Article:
An individual physician’s work on a hospital committee can benefit the entire emergency medicine group. "For example, if you know and understand billing or want to do so, volunteer for the committee that deals with that (often the practice management committee). You’ll learn a lot about the economics of the practice and the hospital, which can go a long way to helping your group maintain a revenue stream," said Dr. Hobgood.
"As another example, the clinical policies and procedures committee may make decisions about what emergency physicians can and cannot do, so you can have a positive influence there. Participation on that committee allows you to become an asset to your group beccause you can be protective of your group’s influence and right to practice in certain ways, as well as their revenue stream," notes Dr. Hobgood.
Joining a Committee
"Most committee members are appointed. However, committee leaders are often looking for people interested in a particular area—those who can bring a level of enthusiasm, interest and expertise," said Dr. Hobgood. "If you’re interested in a particular committee, make your wishes known through your department head or clinical director," she advises. "Which committee you volunteer for depends on your area of interest. Ask yourself: What do I like to do? What do I like to read about? What special expertise do I have? For example, young emergency physicians often have experience with very advanced informatics systems, knowledge which could be helpful to a hospital committee."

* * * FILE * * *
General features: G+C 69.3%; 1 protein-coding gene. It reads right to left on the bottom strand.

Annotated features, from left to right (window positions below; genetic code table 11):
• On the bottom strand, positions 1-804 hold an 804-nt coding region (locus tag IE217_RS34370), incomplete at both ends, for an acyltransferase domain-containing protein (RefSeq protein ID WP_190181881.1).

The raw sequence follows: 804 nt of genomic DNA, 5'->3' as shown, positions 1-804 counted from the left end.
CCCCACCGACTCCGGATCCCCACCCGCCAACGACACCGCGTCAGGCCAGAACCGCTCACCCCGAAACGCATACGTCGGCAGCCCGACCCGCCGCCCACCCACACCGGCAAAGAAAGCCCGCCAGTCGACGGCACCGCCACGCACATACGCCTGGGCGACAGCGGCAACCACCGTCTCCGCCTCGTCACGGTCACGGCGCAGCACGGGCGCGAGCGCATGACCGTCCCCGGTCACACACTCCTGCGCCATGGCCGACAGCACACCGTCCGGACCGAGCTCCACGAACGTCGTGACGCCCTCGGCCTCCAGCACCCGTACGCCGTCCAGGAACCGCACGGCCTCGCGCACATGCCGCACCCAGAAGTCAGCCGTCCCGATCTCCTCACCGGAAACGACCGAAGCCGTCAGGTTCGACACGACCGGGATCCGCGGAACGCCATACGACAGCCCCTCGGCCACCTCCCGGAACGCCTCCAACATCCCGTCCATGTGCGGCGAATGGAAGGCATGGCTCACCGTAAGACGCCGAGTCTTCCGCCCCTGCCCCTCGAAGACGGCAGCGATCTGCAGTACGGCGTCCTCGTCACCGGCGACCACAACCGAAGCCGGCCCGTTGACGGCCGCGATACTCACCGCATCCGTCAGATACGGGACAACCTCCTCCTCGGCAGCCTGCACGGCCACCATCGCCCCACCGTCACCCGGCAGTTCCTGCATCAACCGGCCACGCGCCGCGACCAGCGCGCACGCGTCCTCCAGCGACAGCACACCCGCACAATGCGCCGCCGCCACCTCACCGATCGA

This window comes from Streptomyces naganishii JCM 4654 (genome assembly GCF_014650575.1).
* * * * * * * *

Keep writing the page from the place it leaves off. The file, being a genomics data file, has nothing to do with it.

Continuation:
Another approach would be to indicate your interest in serving on a committee and let your ED medical director decide where you’re needed most, suggests Dr. Parker. "My advice is to just get started, almost all committees relate to us in emergency medicine. For example, the infectious disease committee and the trauma committee are good committees for young emergency physicians to get started on. The other committee members will value your knowledge and your experience with trauma." Or, the pharmacy committee, which works on new drug approval and what will be included in the pharmacy, is a good place to learn how things work in your hospital, and to start to meet people and get to know the hospital systems, said Dr. Parker.
"I think emergency physicians should be interspersed throughout the entire committee structure of the hospital," said Dr. Hobgood. "The emergency department is integral. A tremendous number of patients enter the hospital through the emergency department and our physicians interface with all aspects of the hospital."